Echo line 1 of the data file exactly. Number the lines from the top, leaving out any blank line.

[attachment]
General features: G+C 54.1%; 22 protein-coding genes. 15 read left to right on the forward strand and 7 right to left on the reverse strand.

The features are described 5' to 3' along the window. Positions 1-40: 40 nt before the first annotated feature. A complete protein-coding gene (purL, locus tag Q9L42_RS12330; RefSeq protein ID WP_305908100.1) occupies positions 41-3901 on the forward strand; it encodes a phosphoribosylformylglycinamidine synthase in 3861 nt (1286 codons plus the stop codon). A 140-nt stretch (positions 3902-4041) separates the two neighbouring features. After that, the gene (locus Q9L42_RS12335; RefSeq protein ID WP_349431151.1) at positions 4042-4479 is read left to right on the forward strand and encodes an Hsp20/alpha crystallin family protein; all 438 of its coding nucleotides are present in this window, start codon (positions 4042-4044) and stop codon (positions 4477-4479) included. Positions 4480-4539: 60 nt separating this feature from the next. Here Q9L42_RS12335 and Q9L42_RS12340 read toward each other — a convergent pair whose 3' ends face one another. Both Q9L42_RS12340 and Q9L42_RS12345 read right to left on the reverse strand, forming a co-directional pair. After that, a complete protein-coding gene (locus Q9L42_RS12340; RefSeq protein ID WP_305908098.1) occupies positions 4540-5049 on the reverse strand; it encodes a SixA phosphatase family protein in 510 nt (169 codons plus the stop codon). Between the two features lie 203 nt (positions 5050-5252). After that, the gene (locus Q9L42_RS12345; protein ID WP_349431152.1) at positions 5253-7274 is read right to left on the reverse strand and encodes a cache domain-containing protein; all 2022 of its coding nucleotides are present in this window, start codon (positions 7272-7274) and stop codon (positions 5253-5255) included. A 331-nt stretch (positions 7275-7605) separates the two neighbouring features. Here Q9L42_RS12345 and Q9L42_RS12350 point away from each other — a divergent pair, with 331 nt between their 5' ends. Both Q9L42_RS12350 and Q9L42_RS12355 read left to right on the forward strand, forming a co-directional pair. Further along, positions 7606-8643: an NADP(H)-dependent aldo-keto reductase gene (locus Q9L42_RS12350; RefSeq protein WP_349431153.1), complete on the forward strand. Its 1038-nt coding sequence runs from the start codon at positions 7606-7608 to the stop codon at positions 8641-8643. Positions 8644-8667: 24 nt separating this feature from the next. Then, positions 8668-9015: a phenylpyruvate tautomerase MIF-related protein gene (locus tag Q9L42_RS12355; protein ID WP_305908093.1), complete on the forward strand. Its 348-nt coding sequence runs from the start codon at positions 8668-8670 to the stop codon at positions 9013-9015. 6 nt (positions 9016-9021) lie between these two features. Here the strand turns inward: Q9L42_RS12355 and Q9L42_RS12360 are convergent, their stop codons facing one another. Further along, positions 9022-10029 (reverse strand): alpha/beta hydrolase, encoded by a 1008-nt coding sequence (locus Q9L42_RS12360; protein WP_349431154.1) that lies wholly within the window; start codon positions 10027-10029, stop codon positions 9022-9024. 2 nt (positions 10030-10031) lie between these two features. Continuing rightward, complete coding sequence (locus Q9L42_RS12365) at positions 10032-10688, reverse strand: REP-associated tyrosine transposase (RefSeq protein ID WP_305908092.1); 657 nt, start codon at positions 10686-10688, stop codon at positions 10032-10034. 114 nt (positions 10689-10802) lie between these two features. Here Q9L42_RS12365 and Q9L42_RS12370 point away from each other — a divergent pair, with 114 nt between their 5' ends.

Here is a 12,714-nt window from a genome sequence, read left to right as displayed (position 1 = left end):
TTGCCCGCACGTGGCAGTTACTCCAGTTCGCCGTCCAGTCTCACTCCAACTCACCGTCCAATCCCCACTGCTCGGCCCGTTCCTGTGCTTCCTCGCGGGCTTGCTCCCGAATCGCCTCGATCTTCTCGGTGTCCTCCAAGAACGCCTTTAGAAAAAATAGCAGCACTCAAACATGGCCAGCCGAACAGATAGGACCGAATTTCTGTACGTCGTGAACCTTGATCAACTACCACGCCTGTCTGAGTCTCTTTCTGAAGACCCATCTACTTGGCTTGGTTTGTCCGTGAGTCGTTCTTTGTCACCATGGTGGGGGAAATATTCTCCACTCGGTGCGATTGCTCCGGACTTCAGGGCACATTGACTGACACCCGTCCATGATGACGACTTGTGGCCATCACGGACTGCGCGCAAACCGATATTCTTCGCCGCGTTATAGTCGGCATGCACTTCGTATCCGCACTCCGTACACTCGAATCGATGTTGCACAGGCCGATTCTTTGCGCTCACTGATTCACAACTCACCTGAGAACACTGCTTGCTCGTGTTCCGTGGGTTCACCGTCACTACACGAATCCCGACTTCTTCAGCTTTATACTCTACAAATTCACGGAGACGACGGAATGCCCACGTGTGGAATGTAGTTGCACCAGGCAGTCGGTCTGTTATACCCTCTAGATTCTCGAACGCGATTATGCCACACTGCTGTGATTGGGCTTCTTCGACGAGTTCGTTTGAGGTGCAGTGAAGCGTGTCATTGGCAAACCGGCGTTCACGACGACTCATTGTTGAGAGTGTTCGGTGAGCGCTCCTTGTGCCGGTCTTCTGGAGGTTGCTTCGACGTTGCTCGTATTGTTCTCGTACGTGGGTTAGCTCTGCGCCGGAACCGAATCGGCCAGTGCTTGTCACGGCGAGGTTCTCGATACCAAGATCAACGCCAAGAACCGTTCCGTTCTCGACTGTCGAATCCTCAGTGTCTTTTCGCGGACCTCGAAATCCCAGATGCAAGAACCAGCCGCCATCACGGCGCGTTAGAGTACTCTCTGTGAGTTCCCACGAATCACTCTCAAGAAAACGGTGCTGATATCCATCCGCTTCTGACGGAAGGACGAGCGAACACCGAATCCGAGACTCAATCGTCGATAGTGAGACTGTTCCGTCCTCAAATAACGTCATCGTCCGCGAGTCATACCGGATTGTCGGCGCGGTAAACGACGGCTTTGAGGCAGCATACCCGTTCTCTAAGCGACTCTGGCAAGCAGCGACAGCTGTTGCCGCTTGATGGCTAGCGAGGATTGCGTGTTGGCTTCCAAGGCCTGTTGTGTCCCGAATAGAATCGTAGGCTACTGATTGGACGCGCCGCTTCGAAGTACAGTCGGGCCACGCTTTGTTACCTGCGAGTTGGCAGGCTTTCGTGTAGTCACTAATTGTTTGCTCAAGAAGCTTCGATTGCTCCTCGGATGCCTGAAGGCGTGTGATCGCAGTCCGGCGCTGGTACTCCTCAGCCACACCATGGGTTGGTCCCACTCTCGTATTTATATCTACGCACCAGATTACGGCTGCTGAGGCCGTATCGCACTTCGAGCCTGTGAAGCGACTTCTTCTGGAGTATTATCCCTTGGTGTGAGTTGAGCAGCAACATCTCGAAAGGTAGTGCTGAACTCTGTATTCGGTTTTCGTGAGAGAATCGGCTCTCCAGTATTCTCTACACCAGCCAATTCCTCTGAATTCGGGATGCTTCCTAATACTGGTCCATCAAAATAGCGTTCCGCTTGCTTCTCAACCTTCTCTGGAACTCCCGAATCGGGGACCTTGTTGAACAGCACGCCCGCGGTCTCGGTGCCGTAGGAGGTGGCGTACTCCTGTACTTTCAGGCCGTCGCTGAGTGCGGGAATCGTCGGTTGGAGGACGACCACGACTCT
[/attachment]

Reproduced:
General features: G+C 54.1%; 22 protein-coding genes. 15 read left to right on the forward strand and 7 right to left on the reverse strand.